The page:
King Jammys excited about playing EDM in Jamaica
Recently noted as one of the founders of EDM music, legendary producer/DJ King Jammys has been officially added to the the lineup for upcoming EDM festival, Paradise Lost. According to the producer, patrons turning out to the festival will be exposed to the same formula that he has been delivering to Europeans for many years.
The veteran also revealed that he would be doing a live mix using his portable studio, instead of using vinyl records.
"King Jammys is a very established person in the music industry and not many Jamaicans have seen me in this era. They used to see me back in the days with the sound system, but for this festival, I will be using my portable studio with a console instead of the dancehall sound system. Only few persons have seen this in Jamaica before, but people abroad know me for this," he said.
His mentor, the late King Tubbys, who was also listed as a pioneer behind the EDM sound, did not live to see the fruits of his labor, where EDM is concerned.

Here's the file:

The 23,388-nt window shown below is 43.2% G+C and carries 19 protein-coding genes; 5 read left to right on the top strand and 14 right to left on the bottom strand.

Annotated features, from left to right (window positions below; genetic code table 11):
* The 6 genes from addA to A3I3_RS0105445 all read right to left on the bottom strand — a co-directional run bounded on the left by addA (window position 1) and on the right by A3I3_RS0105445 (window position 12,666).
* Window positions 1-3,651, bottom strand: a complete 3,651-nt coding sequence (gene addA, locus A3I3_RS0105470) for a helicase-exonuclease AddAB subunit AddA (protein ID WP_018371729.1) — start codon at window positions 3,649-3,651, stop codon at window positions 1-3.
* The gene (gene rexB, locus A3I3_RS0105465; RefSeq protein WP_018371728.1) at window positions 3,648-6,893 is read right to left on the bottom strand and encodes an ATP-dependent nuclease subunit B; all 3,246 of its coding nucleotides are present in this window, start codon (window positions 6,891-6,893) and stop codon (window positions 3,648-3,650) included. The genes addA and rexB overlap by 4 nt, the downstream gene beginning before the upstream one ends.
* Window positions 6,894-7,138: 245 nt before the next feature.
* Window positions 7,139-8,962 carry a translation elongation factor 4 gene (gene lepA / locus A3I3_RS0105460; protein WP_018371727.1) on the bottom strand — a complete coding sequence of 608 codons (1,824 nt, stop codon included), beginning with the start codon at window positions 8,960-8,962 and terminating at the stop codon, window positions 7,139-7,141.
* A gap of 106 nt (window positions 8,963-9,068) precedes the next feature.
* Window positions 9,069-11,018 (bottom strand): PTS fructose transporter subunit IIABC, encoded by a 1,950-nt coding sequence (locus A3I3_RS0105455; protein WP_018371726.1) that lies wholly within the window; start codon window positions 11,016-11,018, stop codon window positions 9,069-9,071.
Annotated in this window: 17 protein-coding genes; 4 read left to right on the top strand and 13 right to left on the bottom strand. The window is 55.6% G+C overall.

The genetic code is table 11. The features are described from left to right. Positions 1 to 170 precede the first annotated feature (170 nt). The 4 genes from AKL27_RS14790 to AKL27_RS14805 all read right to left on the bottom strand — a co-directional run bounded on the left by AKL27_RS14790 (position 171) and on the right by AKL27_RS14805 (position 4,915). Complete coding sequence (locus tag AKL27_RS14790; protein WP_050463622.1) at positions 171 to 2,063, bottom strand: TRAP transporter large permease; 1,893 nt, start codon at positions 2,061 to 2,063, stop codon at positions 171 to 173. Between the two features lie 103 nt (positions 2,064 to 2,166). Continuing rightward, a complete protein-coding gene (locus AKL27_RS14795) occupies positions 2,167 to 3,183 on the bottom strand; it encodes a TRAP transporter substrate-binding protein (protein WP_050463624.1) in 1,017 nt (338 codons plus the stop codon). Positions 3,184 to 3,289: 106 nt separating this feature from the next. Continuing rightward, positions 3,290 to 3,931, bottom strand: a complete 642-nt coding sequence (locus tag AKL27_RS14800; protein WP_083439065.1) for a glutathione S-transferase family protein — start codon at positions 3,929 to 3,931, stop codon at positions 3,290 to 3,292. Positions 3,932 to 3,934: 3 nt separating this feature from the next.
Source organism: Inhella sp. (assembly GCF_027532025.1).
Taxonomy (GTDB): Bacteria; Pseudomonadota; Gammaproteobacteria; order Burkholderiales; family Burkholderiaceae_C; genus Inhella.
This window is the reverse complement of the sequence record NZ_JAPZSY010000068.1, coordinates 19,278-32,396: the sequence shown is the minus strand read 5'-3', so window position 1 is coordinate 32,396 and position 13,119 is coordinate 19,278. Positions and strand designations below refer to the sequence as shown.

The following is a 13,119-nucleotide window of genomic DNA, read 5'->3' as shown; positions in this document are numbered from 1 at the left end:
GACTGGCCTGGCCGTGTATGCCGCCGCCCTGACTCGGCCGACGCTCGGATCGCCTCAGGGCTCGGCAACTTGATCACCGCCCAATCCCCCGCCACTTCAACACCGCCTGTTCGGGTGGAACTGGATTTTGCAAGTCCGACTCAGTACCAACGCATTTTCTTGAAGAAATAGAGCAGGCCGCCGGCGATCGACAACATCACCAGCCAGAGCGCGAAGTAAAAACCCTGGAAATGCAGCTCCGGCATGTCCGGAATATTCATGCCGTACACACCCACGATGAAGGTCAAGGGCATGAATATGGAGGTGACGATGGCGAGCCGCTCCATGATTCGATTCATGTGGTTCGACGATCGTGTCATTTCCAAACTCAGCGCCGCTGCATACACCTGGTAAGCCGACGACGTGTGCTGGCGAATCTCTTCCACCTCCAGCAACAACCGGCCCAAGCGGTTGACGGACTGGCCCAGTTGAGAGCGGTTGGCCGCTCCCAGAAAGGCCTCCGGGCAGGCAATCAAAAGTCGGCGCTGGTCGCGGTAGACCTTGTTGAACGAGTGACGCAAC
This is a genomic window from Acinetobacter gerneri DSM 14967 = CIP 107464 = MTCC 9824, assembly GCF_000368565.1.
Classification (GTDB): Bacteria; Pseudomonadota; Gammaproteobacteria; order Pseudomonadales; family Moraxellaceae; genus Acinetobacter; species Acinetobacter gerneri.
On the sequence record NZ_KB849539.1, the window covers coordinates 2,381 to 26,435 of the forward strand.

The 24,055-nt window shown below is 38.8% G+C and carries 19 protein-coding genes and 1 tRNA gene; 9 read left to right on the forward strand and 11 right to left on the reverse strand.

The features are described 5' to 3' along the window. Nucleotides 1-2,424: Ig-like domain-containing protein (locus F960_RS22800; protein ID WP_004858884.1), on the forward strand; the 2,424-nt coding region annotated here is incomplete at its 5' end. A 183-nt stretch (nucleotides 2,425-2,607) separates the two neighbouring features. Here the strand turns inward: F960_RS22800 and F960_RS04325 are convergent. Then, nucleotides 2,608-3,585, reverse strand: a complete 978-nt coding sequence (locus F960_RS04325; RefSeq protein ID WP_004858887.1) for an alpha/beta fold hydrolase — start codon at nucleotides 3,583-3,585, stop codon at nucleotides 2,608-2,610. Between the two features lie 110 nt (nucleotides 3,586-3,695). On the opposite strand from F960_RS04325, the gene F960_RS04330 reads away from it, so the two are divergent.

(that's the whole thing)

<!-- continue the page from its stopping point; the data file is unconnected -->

However, King Jammys says he feels good to witness his works change the face of music.
"I feel great to be performing in Jamaica on this scale where this genre is concerned. I have been playing it overseas and I feel good to know that it is being brought to Jamaica, which is its original home, because we are the originators of this. Patrons will see something different from what the people abroad who copied it are doing, because I will be giving them original stuff, dabbling with reggae, dancehall, dub and roots," he said.
King Jammys, who was the mastermind behind dancehall's first major electronic rhythm - the Sleng Teng - 31 years ago, says he gave students at the University of West Indies a taste of his musical juggling at the recently concluded International Reggae Day. King Jammys is also ushering his children into music and currently produces with his son Jam2 while his other sons - producers - John John and Baby G have worked with several top recording artistes.
"Jam2 involved with me to enuh, when I go on the road its me and Jam2 and him have to do some of the work yu nuh, for efficiency.
"I couldn't work the computer and work the mixing board and all those things without him...him build rhythms and do production just like me and mi have nuff daughter to," he laughed.
Still actively involved in production, King Jammys left for his studio following the interview, where he had put a session on hold to accommodate the Sunday Gleaner interview.